Speaking with reporters today at a rare stopover in Wisconsin, Scott Walker commented that he’s “going to keep [his] campaign promises” – which if true means the governor won’t be seeking the Republican presidential nomination in 2016 after promising to serve his full term.
Last October at the gubernatorial debate in Eau Claire, Walker said his “plan if elected is to be here for four years” when asked whether he’d serve a full term if re-elected. And last November following his re-election, Walker commented in an interview with WITI that "Right now, I still feel called to be the governor of the state of Wisconsin, and I'm going to do the best job I can over the next four years."
Walker’s comments today on keeping his campaign promises came in response to questions on the state’s transportation budget, which faces a long-term shortfall that Walker has proposed offsetting partially with more than a billion dollars in new borrowing. Previously, the Walker administration had proposed a transportation budget that would have raised taxes on Wisconsin drivers by nearly $800 million.
Breaking campaign promises is nothing new for Scott Walker; he famously promised in 2010 to create 250,000 new private sector jobs in his first term in office, a “Promise Broken” according to the Milwaukee Journal Sentinel’s PolitiFact Wisconsin Walk-O-Meter. The most reliable federal jobs data, referred to by Walker as the “gold standard” when it comes to tracking job growth, shows that Walker created just 129,131 new jobs in his first term, or 51.7 percent of his promise.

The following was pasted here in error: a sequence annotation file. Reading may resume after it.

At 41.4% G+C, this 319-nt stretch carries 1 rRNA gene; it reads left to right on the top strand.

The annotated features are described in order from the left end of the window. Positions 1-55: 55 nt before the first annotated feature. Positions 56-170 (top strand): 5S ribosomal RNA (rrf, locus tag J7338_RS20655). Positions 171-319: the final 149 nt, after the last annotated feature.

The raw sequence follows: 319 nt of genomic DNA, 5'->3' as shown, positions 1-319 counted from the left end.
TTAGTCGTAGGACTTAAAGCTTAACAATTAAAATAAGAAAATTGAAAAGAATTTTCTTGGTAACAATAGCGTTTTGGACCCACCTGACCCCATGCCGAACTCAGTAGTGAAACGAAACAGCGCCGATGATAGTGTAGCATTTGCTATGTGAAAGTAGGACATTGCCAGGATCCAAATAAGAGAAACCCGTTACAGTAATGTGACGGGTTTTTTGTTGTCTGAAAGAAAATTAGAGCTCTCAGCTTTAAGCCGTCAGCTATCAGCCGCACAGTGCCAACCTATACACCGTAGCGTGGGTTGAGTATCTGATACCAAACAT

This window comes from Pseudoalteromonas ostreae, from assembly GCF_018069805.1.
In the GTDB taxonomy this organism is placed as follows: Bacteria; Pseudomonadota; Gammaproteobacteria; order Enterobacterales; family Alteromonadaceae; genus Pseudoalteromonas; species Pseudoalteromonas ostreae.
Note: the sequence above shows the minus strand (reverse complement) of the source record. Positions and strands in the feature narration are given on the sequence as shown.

PolitiFact also rated as “Promise Broken” Walker campaign promises that include “oppose and veto any and all efforts to increase taxes,” “require the use of generally accepted accounting principles (GAAP) to balance every state budget,” and “strip policy and pork projects from the state budget.”
A full list of PolitiFact Wisconsin’s Scott Walker broken promises is here.
“Scott Walker will say and do anything to get elected – he simply can’t be trusted,” Democratic Party of Wisconsin Communications Director Melissa Baldauff said Monday. “He promised to serve a full term if re-elected and now we know that’s a lie. He looked straight into the camera and promised that women’s healthcare choices would remain between women and their doctors, yet now he’s promising to sign a law that would require forced c-sections and bans abortion even in cases of rape and incest. People around the country should take note as Walker runs for president – the only promises he keeps are to the special interests that bankroll his campaigns.”